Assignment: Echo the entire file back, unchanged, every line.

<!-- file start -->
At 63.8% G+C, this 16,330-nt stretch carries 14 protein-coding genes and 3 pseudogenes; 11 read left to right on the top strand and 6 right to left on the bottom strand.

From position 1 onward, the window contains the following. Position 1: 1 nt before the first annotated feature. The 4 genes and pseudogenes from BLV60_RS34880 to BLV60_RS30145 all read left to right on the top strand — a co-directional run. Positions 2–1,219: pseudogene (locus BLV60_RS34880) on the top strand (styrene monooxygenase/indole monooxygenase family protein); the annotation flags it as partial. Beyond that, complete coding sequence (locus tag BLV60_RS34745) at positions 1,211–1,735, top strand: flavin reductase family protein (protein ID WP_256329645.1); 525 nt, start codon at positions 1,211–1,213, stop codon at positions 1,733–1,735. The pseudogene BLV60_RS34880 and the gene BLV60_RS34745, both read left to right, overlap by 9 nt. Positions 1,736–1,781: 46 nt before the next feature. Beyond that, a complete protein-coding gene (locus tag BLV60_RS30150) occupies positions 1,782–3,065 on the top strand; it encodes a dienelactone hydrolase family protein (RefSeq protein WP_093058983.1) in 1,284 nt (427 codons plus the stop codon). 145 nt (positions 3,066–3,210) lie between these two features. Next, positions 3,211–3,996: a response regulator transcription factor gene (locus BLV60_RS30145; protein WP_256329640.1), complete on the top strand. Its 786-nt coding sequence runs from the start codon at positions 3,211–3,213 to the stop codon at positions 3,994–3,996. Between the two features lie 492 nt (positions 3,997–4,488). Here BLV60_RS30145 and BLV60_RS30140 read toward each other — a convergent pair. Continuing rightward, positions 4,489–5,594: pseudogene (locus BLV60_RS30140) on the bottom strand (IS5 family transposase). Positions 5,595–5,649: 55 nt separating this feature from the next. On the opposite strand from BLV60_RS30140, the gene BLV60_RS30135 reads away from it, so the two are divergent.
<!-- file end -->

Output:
At 63.8% G+C, this 16,330-nt stretch carries 14 protein-coding genes and 3 pseudogenes; 11 read left to right on the top strand and 6 right to left on the bottom strand.

From position 1 onward, the window contains the following. Position 1: 1 nt before the first annotated feature. The 4 genes and pseudogenes from BLV60_RS34880 to BLV60_RS30145 all read left to right on the top strand — a co-directional run. Positions 2–1,219: pseudogene (locus BLV60_RS34880) on the top strand (styrene monooxygenase/indole monooxygenase family protein); the annotation flags it as partial. Beyond that, complete coding sequence (locus tag BLV60_RS34745) at positions 1,211–1,735, top strand: flavin reductase family protein (protein ID WP_256329645.1); 525 nt, start codon at positions 1,211–1,213, stop codon at positions 1,733–1,735. The pseudogene BLV60_RS34880 and the gene BLV60_RS34745, both read left to right, overlap by 9 nt. Positions 1,736–1,781: 46 nt before the next feature. Beyond that, a complete protein-coding gene (locus tag BLV60_RS30150) occupies positions 1,782–3,065 on the top strand; it encodes a dienelactone hydrolase family protein (RefSeq protein WP_093058983.1) in 1,284 nt (427 codons plus the stop codon). 145 nt (positions 3,066–3,210) lie between these two features. Next, positions 3,211–3,996: a response regulator transcription factor gene (locus BLV60_RS30145; protein WP_256329640.1), complete on the top strand. Its 786-nt coding sequence runs from the start codon at positions 3,211–3,213 to the stop codon at positions 3,994–3,996. Between the two features lie 492 nt (positions 3,997–4,488). Here BLV60_RS30145 and BLV60_RS30140 read toward each other — a convergent pair. Continuing rightward, positions 4,489–5,594: pseudogene (locus BLV60_RS30140) on the bottom strand (IS5 family transposase). Positions 5,595–5,649: 55 nt separating this feature from the next. On the opposite strand from BLV60_RS30140, the gene BLV60_RS30135 reads away from it, so the two are divergent.